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Hello forum

Just curious, how did you start your own shop/making/repairing etc? What was it like? How hard was it to strike out on your own in a sea of violin makers, many of whom are really quite good! what were the expected and unexpected pitfalls and challenges along the way? Care to share please?

Thanks

RL

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Well perhaps a bit of a tangent....in the mid 90's I still had the cabinet shop working.  Ben Ruth (a stranger then)  walked in to look at a joiner I was selling.   I was cooking varnish for a dining room set.  He smelled it and asked l: "Why aren't you doing this for us?"....I didn't even know who us was...and the rest is as they say...history.

on we go,

Joe

 

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5 minutes ago, joerobson said:

Well perhaps a bit of a tangent....in the mid 90's I still had the cabinet shop working.  Ben Ruth (a stranger then)  walked in to look at a joiner I was selling.   I was cooking varnish for a dining room set.  He smelled it and asked l: "Why aren't you doing this for us?"....I didn't even know who us was...and the rest is as they say...history.

on we go,

Joe

 

My experience was similar. I kinda just stumbled into the craft/trade. I walked into a shop looking for a new bridge for my viola, but silly me at the time didn't know that they needed to be carefully custom fit to the instrument. I said that I could probably do it on my own and didn't want to spend the cash monay on a having one fit, and that I have the woodworking skills to probably get it functional at least. The owner was looking for an apprentice/assistant at the time and asked me to sit down at the bench and show me what I've got. I made some soundposts easily enough and the rest is also (complicated) history. 

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I was interested in playing violin and bought an inexpensive one from an ad in the newspaper.

It needed some work and when I took it to a music store they  told me it was a piece of junk and

not worth the cost of repairs needed.  I borrowed the Heron Allen book from the library, read it

and repaired my violin. When I brought my violin back to the music store to buy strings they looked

at my work and offered me a job. I learned a lot working there part time but my other part time job

as a motorcycle mechanic paid a much higher wage. I kept both jobs through college working at

several different music stores and motorcycle shops and ended up owning a Harley repair shop.

Unfortunately my employees joined a large and violent motorcycle gang and my shop became

a hangout featuring daily fights, shootings, ect . After repeatedly fearing for my life, I realized

that violinists are seldom tough guys, except for David Burgess, with no violin gang activities at all and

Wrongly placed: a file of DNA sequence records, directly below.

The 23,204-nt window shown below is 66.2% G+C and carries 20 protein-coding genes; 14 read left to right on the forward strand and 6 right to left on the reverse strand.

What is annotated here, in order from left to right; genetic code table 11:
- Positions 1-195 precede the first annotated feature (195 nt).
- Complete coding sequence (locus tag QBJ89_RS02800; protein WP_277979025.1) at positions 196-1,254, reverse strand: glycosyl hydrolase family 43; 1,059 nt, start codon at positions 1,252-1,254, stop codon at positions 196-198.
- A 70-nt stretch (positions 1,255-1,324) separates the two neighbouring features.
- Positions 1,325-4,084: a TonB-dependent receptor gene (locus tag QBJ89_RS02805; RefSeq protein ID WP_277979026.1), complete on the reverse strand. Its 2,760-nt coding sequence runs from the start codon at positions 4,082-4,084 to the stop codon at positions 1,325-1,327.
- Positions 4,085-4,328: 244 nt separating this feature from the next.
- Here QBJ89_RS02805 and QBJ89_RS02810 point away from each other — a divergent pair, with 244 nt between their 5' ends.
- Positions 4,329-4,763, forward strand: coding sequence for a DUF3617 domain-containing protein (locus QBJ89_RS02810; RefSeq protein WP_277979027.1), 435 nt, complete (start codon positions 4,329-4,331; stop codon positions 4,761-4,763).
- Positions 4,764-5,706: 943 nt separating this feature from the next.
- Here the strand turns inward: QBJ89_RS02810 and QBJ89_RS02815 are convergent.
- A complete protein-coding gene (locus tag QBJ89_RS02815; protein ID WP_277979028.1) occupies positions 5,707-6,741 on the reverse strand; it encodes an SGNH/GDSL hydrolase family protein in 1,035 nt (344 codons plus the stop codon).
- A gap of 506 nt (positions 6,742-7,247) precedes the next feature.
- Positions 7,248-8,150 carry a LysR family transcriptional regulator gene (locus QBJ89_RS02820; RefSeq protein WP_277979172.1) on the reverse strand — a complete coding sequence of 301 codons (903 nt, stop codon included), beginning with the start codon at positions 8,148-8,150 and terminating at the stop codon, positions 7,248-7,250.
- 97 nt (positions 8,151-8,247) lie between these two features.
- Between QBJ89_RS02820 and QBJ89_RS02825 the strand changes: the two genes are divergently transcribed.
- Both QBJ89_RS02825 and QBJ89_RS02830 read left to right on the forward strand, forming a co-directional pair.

this pushed me to sell my shop and go into violin repair.

 

Edited by donbarzino
David Burgess

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6 minutes ago, donbarzino said:

When I brought my violin back to the music store to buy strings they looked

at my work and offered me a job. I learned a lot working there part time but my other part time job

as a motorcycle mechanic paid a much higher wage. I kept both jobs through college working at

several different music stores and motorcycle shops and ended up owning a Harley repair shop.

Unfortunately my employees joined a large and violent motorcycle gang and my shop became

a hangout featuring daily fights, shootings, ect . After repeatedly fearing for my life, I realized

that violinists are seldom tough guys with no violin gang activities at all and this pushed me

to sell my shop and go into violin repair.

Huh? ;)

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On 5/22/2020 at 8:43 PM, viola_license_revoked said:

how did you start

Very, very slowly.

I have always been interested in making things, and musical instruments.  I made a guitar from scratch 48 years ago during winter college break in my parents' basement with handsaws and sandpaper.  It wasn't very good.  

For the  next few decades I worked for a living and dabbled with various instruments occasionally in my spare time, until I retired.  The retirement plan allowed us to get along without any income from instrument making, even though I thought I could make great violins within 2 or 3 years.  The first part was a good idea, the second part didn't happen... at least on the schedule I went in with.  10 years later, I think my work has improved enough so now I can make pocket change... or even a modest living, if I wanted to work 60 hours a week and self-promote a lot.  Assuming this current pandemic doesn't wipe out the music industry.

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On 5/22/2020 at 8:43 PM, viola_license_revoked said:

Hello forum

Just curious, how did you start your own shop/making/repairing etc? What was it like? How hard was it to strike out on your own in a sea of violin makers, many of whom are really quite good! what were the expected and unexpected pitfalls and challenges along the way? Care to share please?

Thanks

RL

 

 

There is no advantage being a self taught maker/repairer— go to a violin making school and get the proper training. Think of it as kindergarten with papers.  Go from there.

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6 hours ago, donbarzino said:

I was interested in playing violin and bought an inexpensive one from an ad in the newspaper.